Questions about becoming a breeder - Page 3

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Hundmutter

by Hundmutter on 05 March 2018 - 18:03

Yogi I don't have very much experience around the competitors and other people who hang out around Hundsport and its Clubs. Particularly anywhere than in my own country. You may be largely right about how self-interested they are, in the countries you are familiar with. I hope you are not 100 % right, though ! Its a very sad situation if they are.

I can say that I have not much come up against this attitude at the few Clubs I have visited or been connected with through other people here in the UK, it may be a little more competitive than Show-oriented breed clubs are (?) but it is not as obvious as you state. There is always someone who is a p.i.t.a. in any club ! But mostly GSD Training folk are like GSD folk at any other gathering, here. So I am hopeful that this is also true in some other Clubs, some other nations.

I would like to say to Susie she could add the UK to her list of places where nobody wakes up one morning and just decides to become a breeder - but unfortunately she is right about those other countries with little in the way of rules to stop them, and we can as easily slot into that list. The good thing about having both good, caring breeders who want to follow what rules, or guidance, IS available, as compared to those who do not, is we can see at first hand which methods are best and produce the better dogs. And the happiest customers.
Hundmutter

by Hundmutter on 05 March 2018 - 18:03

Yogi I don't have very much experience around the competitors and other people who hang out around Hundsport and its Clubs. Particularly anywhere than in my own country. You may be largely right about how self-interested they are, in the countries you are familiar with. I hope you are not 100 % right, though ! Its a very sad situation if they are.

I can say that I have not much come up against this attitude at the few Clubs I have visited or been connected with through other people here in the UK, it may be a little more competitive than Show-oriented breed clubs are (?) but it is not as obvious as you state. There is always someone who is a p.i.t.a. in any club ! But mostly GSD Training folk are like GSD folk at any other gathering, here. So I am hopeful that this is also true in some other Clubs, some other nations.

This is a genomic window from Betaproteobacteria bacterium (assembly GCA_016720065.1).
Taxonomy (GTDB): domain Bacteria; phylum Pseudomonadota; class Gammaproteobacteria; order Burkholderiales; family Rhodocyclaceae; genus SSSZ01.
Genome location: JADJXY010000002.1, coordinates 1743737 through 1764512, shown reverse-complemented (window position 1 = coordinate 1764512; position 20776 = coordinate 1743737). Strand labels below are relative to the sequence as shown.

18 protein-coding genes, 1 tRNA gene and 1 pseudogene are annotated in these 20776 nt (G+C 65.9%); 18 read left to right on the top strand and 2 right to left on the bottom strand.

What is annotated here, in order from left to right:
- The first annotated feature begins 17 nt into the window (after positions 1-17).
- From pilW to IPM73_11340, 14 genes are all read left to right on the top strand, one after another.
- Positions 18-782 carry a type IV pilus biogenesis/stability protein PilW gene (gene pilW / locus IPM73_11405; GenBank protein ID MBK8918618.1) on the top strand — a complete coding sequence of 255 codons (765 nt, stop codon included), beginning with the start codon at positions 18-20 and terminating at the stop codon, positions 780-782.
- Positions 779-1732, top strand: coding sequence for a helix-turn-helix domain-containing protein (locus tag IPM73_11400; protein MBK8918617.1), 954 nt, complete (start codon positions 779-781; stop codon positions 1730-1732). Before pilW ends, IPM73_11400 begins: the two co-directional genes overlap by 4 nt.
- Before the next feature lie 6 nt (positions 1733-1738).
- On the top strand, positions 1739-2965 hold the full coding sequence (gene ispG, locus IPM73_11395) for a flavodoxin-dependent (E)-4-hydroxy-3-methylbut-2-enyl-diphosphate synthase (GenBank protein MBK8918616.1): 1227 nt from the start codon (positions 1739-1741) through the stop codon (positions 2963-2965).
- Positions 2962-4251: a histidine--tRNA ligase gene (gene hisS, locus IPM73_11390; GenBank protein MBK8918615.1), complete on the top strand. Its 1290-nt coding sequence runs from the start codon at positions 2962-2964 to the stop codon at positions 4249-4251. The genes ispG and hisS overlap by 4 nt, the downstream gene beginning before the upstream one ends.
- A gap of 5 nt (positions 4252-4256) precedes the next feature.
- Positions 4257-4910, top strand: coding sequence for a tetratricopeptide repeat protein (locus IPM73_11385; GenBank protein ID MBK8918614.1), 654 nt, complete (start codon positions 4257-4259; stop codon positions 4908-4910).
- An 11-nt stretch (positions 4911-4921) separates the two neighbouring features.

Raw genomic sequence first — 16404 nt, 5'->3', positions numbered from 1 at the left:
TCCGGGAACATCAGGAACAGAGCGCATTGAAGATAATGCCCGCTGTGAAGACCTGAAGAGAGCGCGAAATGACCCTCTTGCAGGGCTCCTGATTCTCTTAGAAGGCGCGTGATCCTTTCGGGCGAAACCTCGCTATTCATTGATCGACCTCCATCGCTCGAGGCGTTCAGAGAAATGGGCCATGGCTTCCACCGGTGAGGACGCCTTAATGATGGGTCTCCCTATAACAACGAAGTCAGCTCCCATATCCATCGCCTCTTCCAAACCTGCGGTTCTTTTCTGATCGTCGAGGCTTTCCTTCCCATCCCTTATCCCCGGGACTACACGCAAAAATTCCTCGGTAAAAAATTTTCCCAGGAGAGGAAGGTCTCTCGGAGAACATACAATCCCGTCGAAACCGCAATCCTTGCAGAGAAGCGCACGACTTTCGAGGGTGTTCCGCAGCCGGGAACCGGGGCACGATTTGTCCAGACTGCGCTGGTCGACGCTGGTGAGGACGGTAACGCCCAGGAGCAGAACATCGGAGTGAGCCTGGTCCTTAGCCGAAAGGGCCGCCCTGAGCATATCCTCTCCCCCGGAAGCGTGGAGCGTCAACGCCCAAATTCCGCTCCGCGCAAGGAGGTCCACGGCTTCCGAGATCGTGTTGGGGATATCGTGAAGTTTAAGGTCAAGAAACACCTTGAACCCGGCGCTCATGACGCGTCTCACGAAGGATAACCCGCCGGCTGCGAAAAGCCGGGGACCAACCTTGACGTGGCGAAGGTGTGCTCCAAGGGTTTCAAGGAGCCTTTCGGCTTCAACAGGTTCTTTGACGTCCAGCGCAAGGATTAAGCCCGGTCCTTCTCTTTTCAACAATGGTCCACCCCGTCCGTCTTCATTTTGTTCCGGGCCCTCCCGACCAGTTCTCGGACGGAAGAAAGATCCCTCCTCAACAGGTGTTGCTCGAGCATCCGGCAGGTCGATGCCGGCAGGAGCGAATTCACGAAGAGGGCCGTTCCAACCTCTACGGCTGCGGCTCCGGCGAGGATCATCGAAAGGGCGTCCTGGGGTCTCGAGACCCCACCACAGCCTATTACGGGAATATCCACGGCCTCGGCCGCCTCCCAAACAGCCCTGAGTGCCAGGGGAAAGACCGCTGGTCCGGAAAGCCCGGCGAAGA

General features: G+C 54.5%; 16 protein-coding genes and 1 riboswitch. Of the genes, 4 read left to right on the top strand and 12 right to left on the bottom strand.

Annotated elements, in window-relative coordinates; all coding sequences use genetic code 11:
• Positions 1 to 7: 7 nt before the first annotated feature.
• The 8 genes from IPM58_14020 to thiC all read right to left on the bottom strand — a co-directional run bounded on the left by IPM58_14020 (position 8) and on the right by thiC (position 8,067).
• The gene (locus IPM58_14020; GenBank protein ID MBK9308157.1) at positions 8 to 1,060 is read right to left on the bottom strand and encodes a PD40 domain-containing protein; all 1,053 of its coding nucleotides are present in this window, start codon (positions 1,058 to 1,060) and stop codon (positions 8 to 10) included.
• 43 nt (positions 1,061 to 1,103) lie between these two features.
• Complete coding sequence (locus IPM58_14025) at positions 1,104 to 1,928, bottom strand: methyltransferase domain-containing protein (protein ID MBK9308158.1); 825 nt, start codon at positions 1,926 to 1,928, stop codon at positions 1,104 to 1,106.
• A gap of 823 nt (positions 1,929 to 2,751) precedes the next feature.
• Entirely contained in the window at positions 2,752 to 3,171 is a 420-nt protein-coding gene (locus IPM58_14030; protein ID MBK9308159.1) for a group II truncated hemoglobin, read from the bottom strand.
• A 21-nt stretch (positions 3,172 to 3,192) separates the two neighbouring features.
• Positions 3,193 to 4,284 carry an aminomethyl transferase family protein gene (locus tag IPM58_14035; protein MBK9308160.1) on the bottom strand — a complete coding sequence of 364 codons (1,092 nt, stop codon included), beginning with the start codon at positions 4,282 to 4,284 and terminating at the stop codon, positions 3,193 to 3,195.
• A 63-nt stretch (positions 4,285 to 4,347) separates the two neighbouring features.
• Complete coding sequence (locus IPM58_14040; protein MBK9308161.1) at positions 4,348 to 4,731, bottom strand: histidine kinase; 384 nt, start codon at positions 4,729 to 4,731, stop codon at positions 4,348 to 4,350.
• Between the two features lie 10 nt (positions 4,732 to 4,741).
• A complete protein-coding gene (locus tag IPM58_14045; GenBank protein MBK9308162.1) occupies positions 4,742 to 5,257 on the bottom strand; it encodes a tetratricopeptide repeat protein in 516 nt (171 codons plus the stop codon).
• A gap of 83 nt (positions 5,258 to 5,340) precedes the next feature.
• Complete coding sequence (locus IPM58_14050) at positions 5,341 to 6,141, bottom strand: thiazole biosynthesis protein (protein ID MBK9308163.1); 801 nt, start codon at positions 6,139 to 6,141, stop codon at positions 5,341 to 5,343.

I would like to say to Susie she could add the UK to her list of places where nobody wakes up one morning and just decides to become a breeder - but unfortunately she is right about those other countries with little in the way of rules to stop them, and we can as easily slot into that list. The good thing about having both good, caring breeders who want to follow what rules, or guidance, IS available, as compared to those who do not, is we can see at first hand which methods are best and produce the better dogs. And the happiest customers.
Hundmutter

by Hundmutter on 05 March 2018 - 18:03

Oh, this effin' dashboard is driving me nutz again this week - forcing yet another double post, and now it won't allow me to edit by deleting the second one. Sorry guys !
yogidog

by yogidog on 05 March 2018 - 18:03

Hund I would not say I'm 100 present right but it is certainly a large percentage. I done a fair bit of training over 19 years with some very good trainers in Europe some i would go back to in a Hart beat and others I would have asked for a refund.


by ValK on 05 March 2018 - 19:03

susie, crooks are crooks, you may bump into them independently of geolocation.
also question - what a difference between breeders in the countries without much of control over breeding practices and the breeders, who does bred under control but crippled GSDs because that's official perception of the "beauty" by their respected clubs?

by khalirey on 06 March 2018 - 12:03

If I may add that finding a good mentor is key to any success in anything you do including dog breeding. If you display the right enthusiasm and moreover passion and true appreciation, you stand a far better chance of being taken under someones wing.

Today, because everything is accessible so easily and so quickly, people expect the same results as quickly in life. This is just not the case. Just because you can see the mountain, doesn't mean you can be on top of the mountain without the journey. Getting there will take you through many peaks and valleys but with that come many lessons and rewards as well as failures. Today people want to take a helicopter to the top of the mountain, take a selfie and show everyone that they are on top of the mountain. Personally I would rather endure and enjoy the journey.
Hundmutter

by Hundmutter on 06 March 2018 - 14:03

Very true.

by Batgirl115 on 08 March 2018 - 15:03

So many excellent responses! Personally, a great way to become a good breeder is get out and train the dog you are wanting to breed. I know zero about herding dogs, but I have learned so much about IPO. It has certainly taught me the weaknesses and strenghs of my dogs. By doing this, I eliminated a female that I had high hopes of breeding, even though she was titled and passed all health testing. I have gone to many trials and watched dogs on and off the fields to evaluate their temperments.

If you decide to become a breeder, I truely hope you are fair when looking at all strenghs AND weaknesses when considering breeding. Find a male that will stregthen your females weaknesses. Many breeders suffer from "kennel blindness". Others are just in it to make a buck.

Best wishes!


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